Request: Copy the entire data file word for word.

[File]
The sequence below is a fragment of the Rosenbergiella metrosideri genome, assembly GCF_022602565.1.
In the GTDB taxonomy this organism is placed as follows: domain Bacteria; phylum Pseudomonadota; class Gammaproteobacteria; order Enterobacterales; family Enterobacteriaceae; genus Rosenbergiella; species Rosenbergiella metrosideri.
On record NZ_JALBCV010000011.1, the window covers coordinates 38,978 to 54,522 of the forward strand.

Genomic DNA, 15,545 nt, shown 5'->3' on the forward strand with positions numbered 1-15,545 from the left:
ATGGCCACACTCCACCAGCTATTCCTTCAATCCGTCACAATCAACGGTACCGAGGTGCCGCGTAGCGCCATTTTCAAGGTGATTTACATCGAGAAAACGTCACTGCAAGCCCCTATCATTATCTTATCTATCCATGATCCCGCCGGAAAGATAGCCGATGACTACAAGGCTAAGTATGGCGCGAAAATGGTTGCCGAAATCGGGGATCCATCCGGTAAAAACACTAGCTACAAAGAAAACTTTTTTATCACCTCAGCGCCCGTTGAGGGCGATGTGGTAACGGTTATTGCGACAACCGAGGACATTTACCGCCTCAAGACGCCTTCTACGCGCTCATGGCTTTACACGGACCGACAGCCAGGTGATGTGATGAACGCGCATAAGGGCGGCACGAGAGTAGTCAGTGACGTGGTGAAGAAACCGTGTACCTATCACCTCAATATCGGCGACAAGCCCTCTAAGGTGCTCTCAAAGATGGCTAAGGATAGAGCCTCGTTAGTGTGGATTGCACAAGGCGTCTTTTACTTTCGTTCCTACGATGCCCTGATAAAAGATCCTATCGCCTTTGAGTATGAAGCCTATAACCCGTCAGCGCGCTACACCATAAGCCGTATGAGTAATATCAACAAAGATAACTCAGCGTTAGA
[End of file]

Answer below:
The sequence below is a fragment of the Rosenbergiella metrosideri genome, assembly GCF_022602565.1.
In the GTDB taxonomy this organism is placed as follows: domain Bacteria; phylum Pseudomonadota; class Gammaproteobacteria; order Enterobacterales; family Enterobacteriaceae; genus Rosenbergiella; species Rosenbergiella metrosideri.
On record NZ_JALBCV010000011.1, the window covers coordinates 38,978 to 54,522 of the forward strand.

Genomic DNA, 15,545 nt, shown 5'->3' on the forward strand with positions numbered 1-15,545 from the left:
ATGGCCACACTCCACCAGCTATTCCTTCAATCCGTCACAATCAACGGTACCGAGGTGCCGCGTAGCGCCATTTTCAAGGTGATTTACATCGAGAAAACGTCACTGCAAGCCCCTATCATTATCTTATCTATCCATGATCCCGCCGGAAAGATAGCCGATGACTACAAGGCTAAGTATGGCGCGAAAATGGTTGCCGAAATCGGGGATCCATCCGGTAAAAACACTAGCTACAAAGAAAACTTTTTTATCACCTCAGCGCCCGTTGAGGGCGATGTGGTAACGGTTATTGCGACAACCGAGGACATTTACCGCCTCAAGACGCCTTCTACGCGCTCATGGCTTTACACGGACCGACAGCCAGGTGATGTGATGAACGCGCATAAGGGCGGCACGAGAGTAGTCAGTGACGTGGTGAAGAAACCGTGTACCTATCACCTCAATATCGGCGACAAGCCCTCTAAGGTGCTCTCAAAGATGGCTAAGGATAGAGCCTCGTTAGTGTGGATTGCACAAGGCGTCTTTTACTTTCGTTCCTACGATGCCCTGATAAAAGATCCTATCGCCTTTGAGTATGAAGCCTATAACCCGTCAGCGCGCTACACCATAAGCCGTATGAGTAATATCAACAAAGATAACTCAGCGTTAGA